Note: To get into Slow Motion Mode, you will need to go back to Video Mode and choose slow motion to get the 120fps value
The Mini 3 Pro has two color profiles: Normal and D-Cinelike. Depending on which color profile you choose, you’ll either be shooting in 8-bit or 10-bit. That choice will be shown onscreen as either D-Cine or Norm.
D-Cinelike is a fairly flat video color profile that is specific to DJI consumer/prosumer drones.
When D-Cinelike is chosen the footage will be recorded in 10-bit. You can either choose the h264 or h265 codec (high-efficiency video coding). D-Cinelike is useful for those who use LUTs in their color grading.
The Normal profile is DJI’s interpretation of the color currently being seen. This color profile is useful for those that either do not want to color grade their footage or those that want to make minimal adjustments.
W (White Balance)
White balance evens out the color temperature in a video to make the color look more natural and truer. This is done by making the image Cooler or Warmer, from 2000k (kelvin) to 10000k.
In the DJI Fly app, the White Balance is not represented by Sunny, Cloudy, Incandescent, and Custom, as it was in the Go4 app.
White Balance is now adjusted using a White Balance slider. The slider is in numerical kelvin values.
Tip: You can forgo manually changing the kelvin (k) values and just choose Auto. In Auto, the Mini 3 Pro will try to decide what White Balance values are best for the current shooting conditions.
This controls how long or how short the shutter is open. Lower numbers let in more light, while Higher numbers minimize the light allowed into the camera.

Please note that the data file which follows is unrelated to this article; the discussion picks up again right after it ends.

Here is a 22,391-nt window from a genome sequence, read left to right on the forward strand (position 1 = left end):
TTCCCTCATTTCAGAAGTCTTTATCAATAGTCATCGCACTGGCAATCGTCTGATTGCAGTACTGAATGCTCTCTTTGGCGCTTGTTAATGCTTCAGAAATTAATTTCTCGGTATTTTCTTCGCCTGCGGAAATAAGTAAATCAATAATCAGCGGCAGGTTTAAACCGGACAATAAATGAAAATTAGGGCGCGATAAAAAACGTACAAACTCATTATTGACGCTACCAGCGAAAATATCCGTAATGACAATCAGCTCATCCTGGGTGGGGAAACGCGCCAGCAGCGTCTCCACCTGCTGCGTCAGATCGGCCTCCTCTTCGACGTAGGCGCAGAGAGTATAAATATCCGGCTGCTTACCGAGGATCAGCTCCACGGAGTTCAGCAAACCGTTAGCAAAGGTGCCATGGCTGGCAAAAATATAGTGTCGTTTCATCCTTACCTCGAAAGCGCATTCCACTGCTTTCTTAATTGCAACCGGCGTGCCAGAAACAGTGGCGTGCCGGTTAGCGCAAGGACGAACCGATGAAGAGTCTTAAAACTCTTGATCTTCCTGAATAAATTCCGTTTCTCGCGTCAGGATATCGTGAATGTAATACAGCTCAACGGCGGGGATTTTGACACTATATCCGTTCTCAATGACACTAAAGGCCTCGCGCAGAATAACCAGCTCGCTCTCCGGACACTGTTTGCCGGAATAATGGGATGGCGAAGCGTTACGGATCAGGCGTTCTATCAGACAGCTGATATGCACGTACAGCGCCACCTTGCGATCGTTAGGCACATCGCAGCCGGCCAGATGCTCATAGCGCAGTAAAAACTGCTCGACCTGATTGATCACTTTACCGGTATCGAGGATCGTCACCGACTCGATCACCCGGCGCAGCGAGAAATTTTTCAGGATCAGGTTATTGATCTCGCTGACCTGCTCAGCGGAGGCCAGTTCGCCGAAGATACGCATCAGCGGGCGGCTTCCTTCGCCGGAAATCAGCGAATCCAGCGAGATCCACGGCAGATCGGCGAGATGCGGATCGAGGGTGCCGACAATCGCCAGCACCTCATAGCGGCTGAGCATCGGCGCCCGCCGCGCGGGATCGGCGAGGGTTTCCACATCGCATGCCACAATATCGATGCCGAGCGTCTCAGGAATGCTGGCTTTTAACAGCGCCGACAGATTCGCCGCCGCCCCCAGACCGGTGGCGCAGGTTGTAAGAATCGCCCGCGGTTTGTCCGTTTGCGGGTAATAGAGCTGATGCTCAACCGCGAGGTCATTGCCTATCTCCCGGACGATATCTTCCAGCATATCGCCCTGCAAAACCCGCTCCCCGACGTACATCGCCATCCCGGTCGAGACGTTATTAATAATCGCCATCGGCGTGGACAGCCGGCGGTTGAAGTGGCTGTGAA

Instead of using the shutter to regulate light when shooting video, the shutter should be used to regulate motion blur in videos.
This is done using the 180-degree rule. This filming rule is where you’ll want to have your shutter set to double (180 degrees) your frame rate, if possible.
This means if you are shooting at 24 Frames per second, you’d want your shutter speed to be double that, in this case, 1/50 of a second, since the Mini 3 Pro does not have a 1/48 option.
Tip: If you find that the conditions are too bright for your shutter speed, it is suggested to use an ND filter set to minimize the amount of light coming into the camera.
K&F Concept Variable ND Lens Filters Kit
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04/18/2023 12:55 pm GMT
ISO is the value of measure for a camera’s sensitivity to light. As you increase the ISO number (the lowest being 100) the brighter your footage will be.
Be aware that the higher the ISO is raised, the more noise or grain is introduced into the footage. The Mini 3 Pros ISO range is between 100 and 6400, for both photos and videos.
When possible, keep the ISO at 100. If you must raise the brightness, increase ISO sparingly.
MM (Manual Metering)
This is similar to the Exposure Value (EV) in Auto mode. However, unlike the EV in Auto Mode, you cannot change the Manual Metering value in Pro Mode.
Manual Metering is a value-based guide that tells you when your exposure is correct based on the ISO and Shutter.